Not long after the talks in Madrid, he received an invitation to one of the Gulf states, whose leaders felt that Israel might be able to contribute to their interests.

Shimon Peres was foreign minister at the time, and when Kashdan asked him whether he could accept the invitation, Peres replied that he didn’t know if it would be legal for him to do so, and that he would have to ask prime minister Yitzhak Rabin.

Rabin said that Kashdan could go for one night.


He went, and during that brief visit learned about the commonality of anticipation and cooperation. In other words, there could be a relationship so long as it was done quietly, on the basis of trust and friendship, and served mutual interests.

Further invitations followed from other Gulf states, and each time the stipulation was that relations be carried out quietly and on the basis of trust.

By and large, these relations involved economics, which Kashdan said was an important factor in bringing politics forward and making things happen on the ground. It was also important for the population to understand that whatever was being done was for the benefit of the population, because that would justify what the government was doing.

Zarka, like Kashdan, is something of a legend in the ministry. Among his many achievements was working for years to develop diplomatic relations with the Gulf Cooperation Council. He also served as the foreign minister’s special envoy to the Gulf, and director of external relations at the Israel Atomic Energy Commission. During his period as envoy to the Gulf, he worked closely with Kashdan. He said that when he and Kashdan initially met in one of the Gulf states, Kashdan told him “We make peace,” and written on a plaque on Kashdan’s desk were the words “Never Quit.” At the anniversary event, Zarka said that it was the first time that he had heard Kashdan speak in public of his mission.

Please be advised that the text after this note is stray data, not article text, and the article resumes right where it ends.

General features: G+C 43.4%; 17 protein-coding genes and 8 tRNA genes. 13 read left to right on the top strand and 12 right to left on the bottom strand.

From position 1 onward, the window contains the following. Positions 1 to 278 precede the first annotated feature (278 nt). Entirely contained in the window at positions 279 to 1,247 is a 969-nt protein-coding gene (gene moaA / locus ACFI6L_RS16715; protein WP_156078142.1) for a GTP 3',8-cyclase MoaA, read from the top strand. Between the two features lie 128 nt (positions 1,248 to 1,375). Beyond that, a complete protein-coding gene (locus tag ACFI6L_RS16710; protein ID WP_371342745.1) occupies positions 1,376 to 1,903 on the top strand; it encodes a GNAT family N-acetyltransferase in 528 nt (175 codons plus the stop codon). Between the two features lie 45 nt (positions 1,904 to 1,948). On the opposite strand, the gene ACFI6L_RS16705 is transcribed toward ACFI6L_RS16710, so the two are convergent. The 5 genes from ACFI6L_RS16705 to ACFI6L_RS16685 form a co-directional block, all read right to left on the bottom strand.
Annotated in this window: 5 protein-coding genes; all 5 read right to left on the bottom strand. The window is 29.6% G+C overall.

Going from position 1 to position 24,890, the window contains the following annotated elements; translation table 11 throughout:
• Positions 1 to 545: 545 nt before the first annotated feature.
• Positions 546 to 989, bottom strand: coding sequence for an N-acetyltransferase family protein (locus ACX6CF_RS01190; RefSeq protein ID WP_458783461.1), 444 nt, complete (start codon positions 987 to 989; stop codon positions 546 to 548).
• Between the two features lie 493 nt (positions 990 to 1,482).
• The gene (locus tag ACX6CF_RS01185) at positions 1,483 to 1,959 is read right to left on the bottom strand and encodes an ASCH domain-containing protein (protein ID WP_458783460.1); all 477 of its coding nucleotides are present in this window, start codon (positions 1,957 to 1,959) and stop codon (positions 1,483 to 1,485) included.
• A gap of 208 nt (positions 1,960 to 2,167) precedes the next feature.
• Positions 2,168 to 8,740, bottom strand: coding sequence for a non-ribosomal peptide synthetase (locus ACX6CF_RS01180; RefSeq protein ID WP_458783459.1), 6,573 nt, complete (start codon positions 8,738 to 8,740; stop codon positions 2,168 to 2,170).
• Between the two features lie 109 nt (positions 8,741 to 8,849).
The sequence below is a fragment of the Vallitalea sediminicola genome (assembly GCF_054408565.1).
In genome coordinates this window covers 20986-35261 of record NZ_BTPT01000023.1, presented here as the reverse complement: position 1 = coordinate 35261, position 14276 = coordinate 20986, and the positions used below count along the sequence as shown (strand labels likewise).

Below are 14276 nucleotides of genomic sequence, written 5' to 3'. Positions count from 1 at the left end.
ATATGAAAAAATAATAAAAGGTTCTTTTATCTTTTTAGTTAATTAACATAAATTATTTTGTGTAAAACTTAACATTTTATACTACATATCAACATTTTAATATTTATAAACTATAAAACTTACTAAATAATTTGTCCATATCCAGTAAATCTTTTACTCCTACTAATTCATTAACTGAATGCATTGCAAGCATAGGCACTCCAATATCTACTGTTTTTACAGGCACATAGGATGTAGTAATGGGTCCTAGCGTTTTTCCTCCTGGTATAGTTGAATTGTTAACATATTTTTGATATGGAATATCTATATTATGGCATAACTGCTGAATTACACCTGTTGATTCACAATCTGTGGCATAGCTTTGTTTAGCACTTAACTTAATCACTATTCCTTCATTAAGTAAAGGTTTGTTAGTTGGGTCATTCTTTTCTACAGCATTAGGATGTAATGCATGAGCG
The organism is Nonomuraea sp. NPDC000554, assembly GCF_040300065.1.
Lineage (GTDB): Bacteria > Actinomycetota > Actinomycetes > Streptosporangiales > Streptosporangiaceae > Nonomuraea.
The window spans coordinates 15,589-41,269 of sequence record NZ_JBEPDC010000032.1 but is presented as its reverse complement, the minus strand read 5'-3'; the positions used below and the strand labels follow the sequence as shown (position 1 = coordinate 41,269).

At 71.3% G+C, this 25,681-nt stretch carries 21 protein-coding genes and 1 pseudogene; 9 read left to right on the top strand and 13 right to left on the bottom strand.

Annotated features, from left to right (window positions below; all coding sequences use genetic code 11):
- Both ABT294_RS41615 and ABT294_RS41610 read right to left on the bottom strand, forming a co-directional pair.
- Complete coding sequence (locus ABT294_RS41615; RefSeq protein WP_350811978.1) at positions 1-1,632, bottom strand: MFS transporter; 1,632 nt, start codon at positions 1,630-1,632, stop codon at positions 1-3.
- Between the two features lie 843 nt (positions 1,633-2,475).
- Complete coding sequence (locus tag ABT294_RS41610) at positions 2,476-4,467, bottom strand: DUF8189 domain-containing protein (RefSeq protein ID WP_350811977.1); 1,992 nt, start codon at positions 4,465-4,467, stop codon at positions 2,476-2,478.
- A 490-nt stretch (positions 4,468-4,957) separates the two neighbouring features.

Zarka also called Yitzhak Eldan, the Moroccan-born founding president of the Ambassador’s Club, a legend. Eldan was the longest-serving chief of protocol at the Foreign Ministry, and held several other high-ranking positions before that. Gil Haskel, the current chief of protocol, was one of his protégés, and was naturally in attendance.

Unable, after 41 years in the Foreign Service, to divorce himself from diplomacy, Eldan, immediately after his retirement, founded the Ambassador’s Club, now in its 12th year. In addition, he initiated the School for Young Ambassadors, in which he teaches bright young bilingual or multilingual high school students how to defend Israel in debate, how to present the positive aspects of the country, and how to discipline themselves. He takes them on trips abroad to meet their peers in other countries, as well as government ministers, parliamentarians, and leading figures in the Jewish community.